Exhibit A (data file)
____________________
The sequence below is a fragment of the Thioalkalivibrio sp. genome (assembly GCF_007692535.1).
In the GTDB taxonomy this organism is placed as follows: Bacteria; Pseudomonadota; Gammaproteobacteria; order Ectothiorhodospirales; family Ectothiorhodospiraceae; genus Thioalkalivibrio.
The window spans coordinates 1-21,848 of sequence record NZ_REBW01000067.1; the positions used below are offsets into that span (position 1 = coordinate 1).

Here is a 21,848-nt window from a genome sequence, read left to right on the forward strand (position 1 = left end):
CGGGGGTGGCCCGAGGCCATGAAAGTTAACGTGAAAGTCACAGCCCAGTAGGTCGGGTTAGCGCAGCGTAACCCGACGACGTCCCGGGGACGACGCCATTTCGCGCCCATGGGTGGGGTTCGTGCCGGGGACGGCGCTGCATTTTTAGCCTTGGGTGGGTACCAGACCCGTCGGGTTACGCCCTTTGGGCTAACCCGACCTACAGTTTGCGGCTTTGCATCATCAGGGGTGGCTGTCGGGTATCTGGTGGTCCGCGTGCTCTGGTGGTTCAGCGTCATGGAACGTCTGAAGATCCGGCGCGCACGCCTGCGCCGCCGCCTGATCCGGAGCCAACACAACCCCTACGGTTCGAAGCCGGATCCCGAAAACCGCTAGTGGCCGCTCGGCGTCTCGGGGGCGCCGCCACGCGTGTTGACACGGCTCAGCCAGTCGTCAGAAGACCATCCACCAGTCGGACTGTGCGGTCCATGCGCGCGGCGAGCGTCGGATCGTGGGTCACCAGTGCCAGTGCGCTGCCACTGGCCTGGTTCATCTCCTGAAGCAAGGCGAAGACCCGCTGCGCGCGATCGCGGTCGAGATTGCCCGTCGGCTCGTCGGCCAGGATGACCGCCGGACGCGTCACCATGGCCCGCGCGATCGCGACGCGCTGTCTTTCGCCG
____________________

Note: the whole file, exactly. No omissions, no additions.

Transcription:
The sequence below is a fragment of the Thioalkalivibrio sp. genome (assembly GCF_007692535.1).
In the GTDB taxonomy this organism is placed as follows: Bacteria; Pseudomonadota; Gammaproteobacteria; order Ectothiorhodospirales; family Ectothiorhodospiraceae; genus Thioalkalivibrio.
The window spans coordinates 1-21,848 of sequence record NZ_REBW01000067.1; the positions used below are offsets into that span (position 1 = coordinate 1).

Here is a 21,848-nt window from a genome sequence, read left to right on the forward strand (position 1 = left end):
CGGGGGTGGCCCGAGGCCATGAAAGTTAACGTGAAAGTCACAGCCCAGTAGGTCGGGTTAGCGCAGCGTAACCCGACGACGTCCCGGGGACGACGCCATTTCGCGCCCATGGGTGGGGTTCGTGCCGGGGACGGCGCTGCATTTTTAGCCTTGGGTGGGTACCAGACCCGTCGGGTTACGCCCTTTGGGCTAACCCGACCTACAGTTTGCGGCTTTGCATCATCAGGGGTGGCTGTCGGGTATCTGGTGGTCCGCGTGCTCTGGTGGTTCAGCGTCATGGAACGTCTGAAGATCCGGCGCGCACGCCTGCGCCGCCGCCTGATCCGGAGCCAACACAACCCCTACGGTTCGAAGCCGGATCCCGAAAACCGCTAGTGGCCGCTCGGCGTCTCGGGGGCGCCGCCACGCGTGTTGACACGGCTCAGCCAGTCGTCAGAAGACCATCCACCAGTCGGACTGTGCGGTCCATGCGCGCGGCGAGCGTCGGATCGTGGGTCACCAGTGCCAGTGCGCTGCCACTGGCCTGGTTCATCTCCTGAAGCAAGGCGAAGACCCGCTGCGCGCGATCGCGGTCGAGATTGCCCGTCGGCTCGTCGGCCAGGATGACCGCCGGACGCGTCACCATGGCCCGCGCGATCGCGACGCGCTGTCTTTCGCCG